Culture, Gender, Notable, Politics

I’ve been trying to understand how it is that the French can feel so strongly that Muslim women shouldn’t have the right to wear the Hijab (I wish they’d stop calling it a veil”). Then, in discussing this with my brother (who lives in France), it suddenly became clear to me: In America separation of Church and State exists because the earliest settlers came here seeking religious freedom. While in France it is about keeping the Church out of politics.

In the U.S., the separation exists in order to prevent the state from interfering with people’s religious beliefs. That is basically how the Supreme Court viewed the law until the end of World War II:

Until 1947, American courts interpreted the First Amendment as keeping Congress from interfering with the state decisions on which religion, if any, the state would establish. The First Amendment reads, Congress shall make no law respecting an establishment of religion, or prohibiting the free exercise thereof…” (The phrase, separation of church and state”, does not appear in the Constitution.) For example, in 1854 the State Supreme Court of Maine declared that the localschool board had the right to expel a fifteen-year old girl for refusing to read aloud a portion of theKing James translation of the Bible to her class; her family’s religion required her to read only the Douay Catholic translation of the Bible.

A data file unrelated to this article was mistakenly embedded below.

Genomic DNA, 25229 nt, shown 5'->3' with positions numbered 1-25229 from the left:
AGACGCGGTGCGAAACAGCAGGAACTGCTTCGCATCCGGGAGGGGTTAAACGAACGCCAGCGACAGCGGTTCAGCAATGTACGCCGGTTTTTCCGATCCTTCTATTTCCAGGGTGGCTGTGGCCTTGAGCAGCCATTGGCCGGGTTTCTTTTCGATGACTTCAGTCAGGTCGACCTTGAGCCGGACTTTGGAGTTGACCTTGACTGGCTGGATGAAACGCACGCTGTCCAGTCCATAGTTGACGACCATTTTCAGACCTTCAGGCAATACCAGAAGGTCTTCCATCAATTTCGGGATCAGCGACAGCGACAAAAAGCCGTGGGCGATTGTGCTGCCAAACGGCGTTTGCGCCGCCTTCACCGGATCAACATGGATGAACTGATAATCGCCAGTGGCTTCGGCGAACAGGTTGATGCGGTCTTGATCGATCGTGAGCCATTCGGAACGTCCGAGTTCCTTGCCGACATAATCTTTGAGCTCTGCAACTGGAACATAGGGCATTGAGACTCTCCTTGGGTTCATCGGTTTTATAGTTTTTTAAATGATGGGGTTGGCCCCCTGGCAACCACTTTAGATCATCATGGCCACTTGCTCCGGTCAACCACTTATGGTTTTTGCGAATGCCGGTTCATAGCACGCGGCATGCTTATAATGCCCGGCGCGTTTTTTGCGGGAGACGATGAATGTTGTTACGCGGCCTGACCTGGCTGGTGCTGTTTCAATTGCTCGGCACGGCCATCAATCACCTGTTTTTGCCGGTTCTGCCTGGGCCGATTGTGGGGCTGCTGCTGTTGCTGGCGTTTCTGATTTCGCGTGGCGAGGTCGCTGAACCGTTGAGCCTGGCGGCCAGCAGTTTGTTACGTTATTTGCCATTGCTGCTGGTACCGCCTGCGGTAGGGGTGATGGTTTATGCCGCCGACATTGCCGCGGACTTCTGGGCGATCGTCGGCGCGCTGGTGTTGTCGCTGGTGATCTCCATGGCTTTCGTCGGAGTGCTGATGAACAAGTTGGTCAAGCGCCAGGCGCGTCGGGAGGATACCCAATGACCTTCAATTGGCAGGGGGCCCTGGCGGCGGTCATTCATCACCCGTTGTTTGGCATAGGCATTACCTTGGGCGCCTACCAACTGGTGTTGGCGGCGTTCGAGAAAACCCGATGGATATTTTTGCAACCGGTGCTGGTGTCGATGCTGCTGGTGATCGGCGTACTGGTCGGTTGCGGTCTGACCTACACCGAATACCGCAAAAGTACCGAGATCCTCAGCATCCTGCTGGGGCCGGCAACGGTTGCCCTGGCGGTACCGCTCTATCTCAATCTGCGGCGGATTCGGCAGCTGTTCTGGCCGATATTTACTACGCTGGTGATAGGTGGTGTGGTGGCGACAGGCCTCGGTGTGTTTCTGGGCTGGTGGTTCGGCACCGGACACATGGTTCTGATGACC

In France, on the other hand, the law was created by Republicans, who wanted to prevent the Catholic Church, and the Pope, from interfering in the political affairs of the French state:

According to the religious historian Alain Boyer, secularism became a watchword that can only be understood in opposition to the triumphant clericalism of the 19th century, when the [Catholic] church sought to direct states and impose Christian policies” (1). The republican majority in parliament had no intention of rooting out religion. It simply wanted to restrict the power of the Catholic church, which was the traditional ally of the royalists, drawing on the support of other religious groups, notably Protestants.

So, whereas Americans are likely to see the ban on the Hijab as an interference in someone’s right to practice their own religion, the French are likely to see it as maintaining a barrier that prevents religion from entering into politics.

Personally, I think it is stupid of the French to pick the Hijab as the means to maintain this barrier, especially since it doesn’t affect the content of what is learned in the classroom. Teaching that Darwin’s theory of evolution is just a theory on the other hand, is something to get angry about.

(Note, here is a history of the Hijab.)

UPDATE: Edited for clarity.

UPDATE: Brett Marston has some interesting comments on this post.